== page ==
How having separate instruction and data memories helps in implementing a single cycle data-path for mips instruction set? i want to know why we can only use data-path element once in a cycle for making the data-path capable of executing any instruction in a single cycle?

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    \$\begingroup\$ How could you use the datapath twice (more than once) in the same cycle? Be specific. \$\endgroup\$ – Brian Drummond May 8 at 10:42
  • \$\begingroup\$ @BrianDrummond why can't we use a functional unit twice in the same cycle. Can't we use that functional unit during some duration of the cycle and then again use it some other duration in the same cycle? \$\endgroup\$ – Karan Verma May 10 at 15:49
  • \$\begingroup\$ So ... sequentially. Then what distinguishes between those portions of a cycle? ... a faster clock. Which means you now have >= 2 cycles. You can only do this because your original cycle was too slow. \$\endgroup\$ – Brian Drummond May 10 at 17:22

Your question implicitally ask about a processor with separate instruction and data memory (and most of all: separate buses) compares to a processor with a shared instruction and data bus with regards to performance expressed in "number of cycles".

We should agree that a cycle refers to the clock cycle. We could also be talking about the instruction cycle. An instruction cycle can be multiple clock cycles, and instructions "always" execute in one instruction cycle.

However the goal of RISCs such as the MIPS is to execute one instruction per clock cycle.

There should not be any cycle faster than the clock cycle in the processor. Access to external memories can not be faster than that. If you have only one bus, you can load either an instruction or data in a single clock cycle, not both at the same time. So if your instruction is a load, you would first fetch the instruction, décode it, and the proceed with the load. That would require two clock cycles.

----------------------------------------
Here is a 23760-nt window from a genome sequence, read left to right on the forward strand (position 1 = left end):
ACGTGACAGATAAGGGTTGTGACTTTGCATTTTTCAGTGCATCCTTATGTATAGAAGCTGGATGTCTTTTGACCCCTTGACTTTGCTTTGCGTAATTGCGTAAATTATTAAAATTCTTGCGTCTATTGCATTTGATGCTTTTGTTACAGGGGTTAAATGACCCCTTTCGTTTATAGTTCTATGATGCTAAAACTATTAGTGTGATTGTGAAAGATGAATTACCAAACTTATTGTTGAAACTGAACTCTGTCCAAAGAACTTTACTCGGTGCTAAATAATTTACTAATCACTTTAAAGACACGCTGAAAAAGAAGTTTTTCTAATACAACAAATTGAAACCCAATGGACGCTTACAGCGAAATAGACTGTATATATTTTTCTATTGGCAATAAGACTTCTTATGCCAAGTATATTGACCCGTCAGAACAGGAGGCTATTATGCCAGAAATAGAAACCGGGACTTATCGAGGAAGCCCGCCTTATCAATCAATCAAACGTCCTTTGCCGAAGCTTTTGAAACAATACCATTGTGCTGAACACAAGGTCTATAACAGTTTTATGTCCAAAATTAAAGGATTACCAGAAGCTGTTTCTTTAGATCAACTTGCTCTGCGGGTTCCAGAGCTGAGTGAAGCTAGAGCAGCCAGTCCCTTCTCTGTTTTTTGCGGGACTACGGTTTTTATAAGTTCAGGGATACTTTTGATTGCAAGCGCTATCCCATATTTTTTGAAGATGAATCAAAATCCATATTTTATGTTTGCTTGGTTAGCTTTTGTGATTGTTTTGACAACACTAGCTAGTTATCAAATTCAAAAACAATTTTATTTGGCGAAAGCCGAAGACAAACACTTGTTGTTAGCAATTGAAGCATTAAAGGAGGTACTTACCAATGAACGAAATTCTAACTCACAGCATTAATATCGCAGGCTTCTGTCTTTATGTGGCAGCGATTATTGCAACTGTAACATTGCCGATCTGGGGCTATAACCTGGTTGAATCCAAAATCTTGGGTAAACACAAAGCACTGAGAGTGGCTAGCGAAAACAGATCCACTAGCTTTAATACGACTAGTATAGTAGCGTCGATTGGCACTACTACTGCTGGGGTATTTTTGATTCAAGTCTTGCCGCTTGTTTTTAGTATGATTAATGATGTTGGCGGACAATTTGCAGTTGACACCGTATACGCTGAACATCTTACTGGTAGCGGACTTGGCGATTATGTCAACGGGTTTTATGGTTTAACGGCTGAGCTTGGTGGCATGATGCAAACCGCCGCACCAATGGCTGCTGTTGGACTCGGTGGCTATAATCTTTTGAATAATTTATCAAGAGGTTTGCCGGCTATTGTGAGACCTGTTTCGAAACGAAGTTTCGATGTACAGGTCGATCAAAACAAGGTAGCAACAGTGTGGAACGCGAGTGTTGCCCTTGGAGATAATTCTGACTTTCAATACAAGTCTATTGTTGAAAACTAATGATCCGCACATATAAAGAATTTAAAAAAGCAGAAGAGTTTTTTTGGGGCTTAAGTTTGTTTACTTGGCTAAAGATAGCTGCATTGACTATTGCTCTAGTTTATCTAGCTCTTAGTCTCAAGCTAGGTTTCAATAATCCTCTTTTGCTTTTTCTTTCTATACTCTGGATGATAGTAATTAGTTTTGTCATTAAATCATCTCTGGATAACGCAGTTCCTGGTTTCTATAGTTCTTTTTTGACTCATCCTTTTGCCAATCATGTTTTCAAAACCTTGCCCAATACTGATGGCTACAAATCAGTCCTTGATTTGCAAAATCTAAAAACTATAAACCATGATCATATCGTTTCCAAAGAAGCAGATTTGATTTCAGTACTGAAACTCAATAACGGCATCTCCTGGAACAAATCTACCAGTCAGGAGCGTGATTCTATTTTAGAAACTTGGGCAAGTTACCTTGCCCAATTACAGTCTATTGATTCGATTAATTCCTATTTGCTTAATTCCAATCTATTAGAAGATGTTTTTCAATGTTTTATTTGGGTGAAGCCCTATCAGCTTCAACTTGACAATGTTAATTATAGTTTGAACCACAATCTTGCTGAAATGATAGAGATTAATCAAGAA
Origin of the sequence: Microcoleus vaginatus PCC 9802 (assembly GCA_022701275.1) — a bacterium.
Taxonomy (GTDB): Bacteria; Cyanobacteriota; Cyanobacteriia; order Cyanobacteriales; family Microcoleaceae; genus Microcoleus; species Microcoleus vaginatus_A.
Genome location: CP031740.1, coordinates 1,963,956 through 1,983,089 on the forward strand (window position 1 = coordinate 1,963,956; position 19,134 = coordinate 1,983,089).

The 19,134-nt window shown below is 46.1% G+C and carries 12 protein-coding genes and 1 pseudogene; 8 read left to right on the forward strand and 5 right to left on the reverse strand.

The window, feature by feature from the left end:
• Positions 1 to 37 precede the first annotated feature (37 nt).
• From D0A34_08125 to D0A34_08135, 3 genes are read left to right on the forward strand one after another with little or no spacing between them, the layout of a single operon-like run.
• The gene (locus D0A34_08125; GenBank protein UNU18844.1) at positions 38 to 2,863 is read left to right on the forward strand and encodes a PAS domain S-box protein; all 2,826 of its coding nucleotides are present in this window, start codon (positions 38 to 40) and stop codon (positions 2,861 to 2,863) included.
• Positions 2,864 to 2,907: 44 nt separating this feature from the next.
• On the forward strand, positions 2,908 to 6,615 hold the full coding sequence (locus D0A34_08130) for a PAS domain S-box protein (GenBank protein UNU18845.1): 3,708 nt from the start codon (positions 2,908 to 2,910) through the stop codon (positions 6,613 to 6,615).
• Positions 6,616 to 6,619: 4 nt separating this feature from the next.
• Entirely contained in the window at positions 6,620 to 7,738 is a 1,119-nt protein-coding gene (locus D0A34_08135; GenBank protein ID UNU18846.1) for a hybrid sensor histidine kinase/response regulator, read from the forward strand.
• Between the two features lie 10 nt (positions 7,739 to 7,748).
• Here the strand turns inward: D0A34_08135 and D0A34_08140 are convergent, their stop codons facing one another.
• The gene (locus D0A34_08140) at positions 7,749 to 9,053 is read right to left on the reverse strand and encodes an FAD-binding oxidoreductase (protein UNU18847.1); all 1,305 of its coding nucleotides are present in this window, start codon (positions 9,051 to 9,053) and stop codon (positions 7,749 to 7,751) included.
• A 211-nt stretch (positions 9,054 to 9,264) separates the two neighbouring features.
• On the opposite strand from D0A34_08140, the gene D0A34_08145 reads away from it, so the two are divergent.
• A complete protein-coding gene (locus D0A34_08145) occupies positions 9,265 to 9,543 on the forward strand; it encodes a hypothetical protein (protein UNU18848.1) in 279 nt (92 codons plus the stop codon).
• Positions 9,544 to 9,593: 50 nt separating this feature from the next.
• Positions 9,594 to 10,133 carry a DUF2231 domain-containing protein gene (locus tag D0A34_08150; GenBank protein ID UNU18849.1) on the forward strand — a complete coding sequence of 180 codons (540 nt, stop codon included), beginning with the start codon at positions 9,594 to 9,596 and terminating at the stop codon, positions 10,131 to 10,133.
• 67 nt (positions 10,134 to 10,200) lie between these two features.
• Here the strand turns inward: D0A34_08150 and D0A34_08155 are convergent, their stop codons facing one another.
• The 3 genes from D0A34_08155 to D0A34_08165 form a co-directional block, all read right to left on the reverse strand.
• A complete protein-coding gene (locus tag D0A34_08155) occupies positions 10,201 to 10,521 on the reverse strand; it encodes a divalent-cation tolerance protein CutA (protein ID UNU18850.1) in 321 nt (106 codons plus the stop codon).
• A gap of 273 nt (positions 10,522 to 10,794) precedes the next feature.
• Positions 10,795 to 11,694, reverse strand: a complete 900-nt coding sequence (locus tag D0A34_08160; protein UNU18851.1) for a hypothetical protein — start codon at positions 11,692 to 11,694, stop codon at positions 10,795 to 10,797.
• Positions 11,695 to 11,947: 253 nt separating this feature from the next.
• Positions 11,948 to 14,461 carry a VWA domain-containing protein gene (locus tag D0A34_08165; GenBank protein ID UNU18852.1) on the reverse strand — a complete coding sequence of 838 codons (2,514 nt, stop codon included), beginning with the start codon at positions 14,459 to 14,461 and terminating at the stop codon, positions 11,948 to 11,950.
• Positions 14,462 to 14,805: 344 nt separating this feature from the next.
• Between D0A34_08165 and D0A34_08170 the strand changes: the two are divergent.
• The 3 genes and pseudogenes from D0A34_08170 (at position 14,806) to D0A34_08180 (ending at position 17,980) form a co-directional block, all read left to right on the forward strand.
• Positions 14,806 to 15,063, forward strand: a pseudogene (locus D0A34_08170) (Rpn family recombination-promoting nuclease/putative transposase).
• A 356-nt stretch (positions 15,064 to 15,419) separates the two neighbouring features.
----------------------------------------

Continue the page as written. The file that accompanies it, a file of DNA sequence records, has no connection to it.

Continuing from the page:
By separating the buses, you can read an instruction and data in a single cycle. So every cycle can read an instruction as well as read or write data. Without this, you can not do it in a single cycle.

Separating buses alone is not enough. You could have a shared memory space, but your memory needs to have two interfaces that allow access to two different locations at the same time. With separate memories you immediately have the possibility to put them on separate buses, if not the memory architecture is more complex.

It is not because you can access instructions and data at the same time, that the data is related to the instruction that is read at the same time. It can very well relate to the previously read instruction. For instance a first instruction can perform a LOAD from memory to R1 (register1), and the second instruction could add 4 to R1 which would hold the loaded value "at the same time" as the second instruction is fetched - just in time to add "2" to this loaded value.

To be clear about your second question "why we can use the data-path element only once in a cycle?", as explained above, you can do only one memory access in a clock cycle because that is the "fastest" cycle in your system.

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